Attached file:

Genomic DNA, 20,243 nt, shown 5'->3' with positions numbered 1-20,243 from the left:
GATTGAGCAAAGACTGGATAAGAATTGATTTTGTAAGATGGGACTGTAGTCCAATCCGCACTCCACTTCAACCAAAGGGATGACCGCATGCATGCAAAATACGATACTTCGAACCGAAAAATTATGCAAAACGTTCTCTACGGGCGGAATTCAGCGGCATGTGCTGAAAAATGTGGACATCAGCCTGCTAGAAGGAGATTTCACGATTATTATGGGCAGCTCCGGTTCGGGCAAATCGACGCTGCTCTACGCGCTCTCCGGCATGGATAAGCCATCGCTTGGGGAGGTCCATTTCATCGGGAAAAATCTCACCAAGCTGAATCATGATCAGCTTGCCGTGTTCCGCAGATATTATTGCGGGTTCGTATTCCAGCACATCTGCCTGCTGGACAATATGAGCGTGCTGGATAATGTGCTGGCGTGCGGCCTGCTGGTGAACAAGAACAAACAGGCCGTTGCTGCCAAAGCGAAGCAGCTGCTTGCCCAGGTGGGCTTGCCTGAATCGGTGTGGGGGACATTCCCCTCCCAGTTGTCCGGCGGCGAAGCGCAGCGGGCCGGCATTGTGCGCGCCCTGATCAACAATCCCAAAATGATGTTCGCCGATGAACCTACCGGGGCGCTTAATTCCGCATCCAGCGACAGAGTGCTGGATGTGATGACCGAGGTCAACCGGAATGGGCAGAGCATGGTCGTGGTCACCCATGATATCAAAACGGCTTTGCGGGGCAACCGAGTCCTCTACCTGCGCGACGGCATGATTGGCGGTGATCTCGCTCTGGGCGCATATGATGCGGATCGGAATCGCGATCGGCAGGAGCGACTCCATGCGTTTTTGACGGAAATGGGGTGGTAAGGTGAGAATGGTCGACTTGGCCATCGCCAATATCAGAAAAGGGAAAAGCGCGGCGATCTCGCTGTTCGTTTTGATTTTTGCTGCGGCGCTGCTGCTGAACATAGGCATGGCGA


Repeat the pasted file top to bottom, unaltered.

Genomic DNA, 20,243 nt, shown 5'->3' with positions numbered 1-20,243 from the left:
GATTGAGCAAAGACTGGATAAGAATTGATTTTGTAAGATGGGACTGTAGTCCAATCCGCACTCCACTTCAACCAAAGGGATGACCGCATGCATGCAAAATACGATACTTCGAACCGAAAAATTATGCAAAACGTTCTCTACGGGCGGAATTCAGCGGCATGTGCTGAAAAATGTGGACATCAGCCTGCTAGAAGGAGATTTCACGATTATTATGGGCAGCTCCGGTTCGGGCAAATCGACGCTGCTCTACGCGCTCTCCGGCATGGATAAGCCATCGCTTGGGGAGGTCCATTTCATCGGGAAAAATCTCACCAAGCTGAATCATGATCAGCTTGCCGTGTTCCGCAGATATTATTGCGGGTTCGTATTCCAGCACATCTGCCTGCTGGACAATATGAGCGTGCTGGATAATGTGCTGGCGTGCGGCCTGCTGGTGAACAAGAACAAACAGGCCGTTGCTGCCAAAGCGAAGCAGCTGCTTGCCCAGGTGGGCTTGCCTGAATCGGTGTGGGGGACATTCCCCTCCCAGTTGTCCGGCGGCGAAGCGCAGCGGGCCGGCATTGTGCGCGCCCTGATCAACAATCCCAAAATGATGTTCGCCGATGAACCTACCGGGGCGCTTAATTCCGCATCCAGCGACAGAGTGCTGGATGTGATGACCGAGGTCAACCGGAATGGGCAGAGCATGGTCGTGGTCACCCATGATATCAAAACGGCTTTGCGGGGCAACCGAGTCCTCTACCTGCGCGACGGCATGATTGGCGGTGATCTCGCTCTGGGCGCATATGATGCGGATCGGAATCGCGATCGGCAGGAGCGACTCCATGCGTTTTTGACGGAAATGGGGTGGTAAGGTGAGAATGGTCGACTTGGCCATCGCCAATATCAGAAAAGGGAAAAGCGCGGCGATCTCGCTGTTCGTTTTGATTTTTGCTGCGGCGCTGCTGCTGAACATAGGCATGGCGA